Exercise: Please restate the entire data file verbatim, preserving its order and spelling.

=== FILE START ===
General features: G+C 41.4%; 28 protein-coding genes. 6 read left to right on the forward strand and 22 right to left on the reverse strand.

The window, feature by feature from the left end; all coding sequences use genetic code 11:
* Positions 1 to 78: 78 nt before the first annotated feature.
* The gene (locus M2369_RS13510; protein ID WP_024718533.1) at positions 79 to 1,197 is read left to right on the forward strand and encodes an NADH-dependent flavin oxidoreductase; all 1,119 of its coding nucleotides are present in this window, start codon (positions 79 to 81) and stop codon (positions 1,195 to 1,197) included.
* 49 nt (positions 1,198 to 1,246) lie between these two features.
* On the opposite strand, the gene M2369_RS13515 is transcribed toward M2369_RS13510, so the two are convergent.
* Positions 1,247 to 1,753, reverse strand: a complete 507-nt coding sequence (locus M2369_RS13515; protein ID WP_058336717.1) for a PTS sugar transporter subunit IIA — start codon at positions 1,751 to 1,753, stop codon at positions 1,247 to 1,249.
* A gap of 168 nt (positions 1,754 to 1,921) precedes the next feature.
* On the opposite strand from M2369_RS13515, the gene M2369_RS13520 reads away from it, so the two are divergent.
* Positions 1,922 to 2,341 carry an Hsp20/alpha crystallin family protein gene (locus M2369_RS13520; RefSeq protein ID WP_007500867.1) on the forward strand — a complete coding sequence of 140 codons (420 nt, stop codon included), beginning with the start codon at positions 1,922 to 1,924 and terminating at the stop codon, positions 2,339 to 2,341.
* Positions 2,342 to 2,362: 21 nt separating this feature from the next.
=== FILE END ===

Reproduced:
General features: G+C 41.4%; 28 protein-coding genes. 6 read left to right on the forward strand and 22 right to left on the reverse strand.

The window, feature by feature from the left end; all coding sequences use genetic code 11:
* Positions 1 to 78: 78 nt before the first annotated feature.
* The gene (locus M2369_RS13510; protein ID WP_024718533.1) at positions 79 to 1,197 is read left to right on the forward strand and encodes an NADH-dependent flavin oxidoreductase; all 1,119 of its coding nucleotides are present in this window, start codon (positions 79 to 81) and stop codon (positions 1,195 to 1,197) included.
* 49 nt (positions 1,198 to 1,246) lie between these two features.
* On the opposite strand, the gene M2369_RS13515 is transcribed toward M2369_RS13510, so the two are convergent.
* Positions 1,247 to 1,753, reverse strand: a complete 507-nt coding sequence (locus M2369_RS13515; protein ID WP_058336717.1) for a PTS sugar transporter subunit IIA — start codon at positions 1,751 to 1,753, stop codon at positions 1,247 to 1,249.
* A gap of 168 nt (positions 1,754 to 1,921) precedes the next feature.
* On the opposite strand from M2369_RS13515, the gene M2369_RS13520 reads away from it, so the two are divergent.
* Positions 1,922 to 2,341 carry an Hsp20/alpha crystallin family protein gene (locus M2369_RS13520; RefSeq protein ID WP_007500867.1) on the forward strand — a complete coding sequence of 140 codons (420 nt, stop codon included), beginning with the start codon at positions 1,922 to 1,924 and terminating at the stop codon, positions 2,339 to 2,341.
* Positions 2,342 to 2,362: 21 nt separating this feature from the next.